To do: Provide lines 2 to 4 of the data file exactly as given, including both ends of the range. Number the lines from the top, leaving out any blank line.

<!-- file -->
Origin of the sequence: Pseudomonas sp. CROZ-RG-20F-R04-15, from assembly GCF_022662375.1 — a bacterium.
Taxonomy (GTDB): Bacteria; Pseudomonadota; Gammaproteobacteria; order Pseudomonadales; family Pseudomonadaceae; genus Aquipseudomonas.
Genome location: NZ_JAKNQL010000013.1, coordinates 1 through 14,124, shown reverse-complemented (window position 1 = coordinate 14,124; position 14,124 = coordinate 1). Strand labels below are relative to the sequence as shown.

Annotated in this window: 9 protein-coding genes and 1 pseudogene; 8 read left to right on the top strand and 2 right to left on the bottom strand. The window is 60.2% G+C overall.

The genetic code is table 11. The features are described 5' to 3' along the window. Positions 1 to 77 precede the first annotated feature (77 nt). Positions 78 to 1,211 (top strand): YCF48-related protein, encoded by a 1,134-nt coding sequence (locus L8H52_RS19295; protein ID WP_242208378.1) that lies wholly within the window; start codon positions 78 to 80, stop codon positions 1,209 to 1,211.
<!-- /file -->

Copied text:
Taxonomy (GTDB): Bacteria; Pseudomonadota; Gammaproteobacteria; order Pseudomonadales; family Pseudomonadaceae; genus Aquipseudomonas.
Genome location: NZ_JAKNQL010000013.1, coordinates 1 through 14,124, shown reverse-complemented (window position 1 = coordinate 14,124; position 14,124 = coordinate 1). Strand labels below are relative to the sequence as shown.

Annotated in this window: 9 protein-coding genes and 1 pseudogene; 8 read left to right on the top strand and 2 right to left on the bottom strand. The window is 60.2% G+C overall.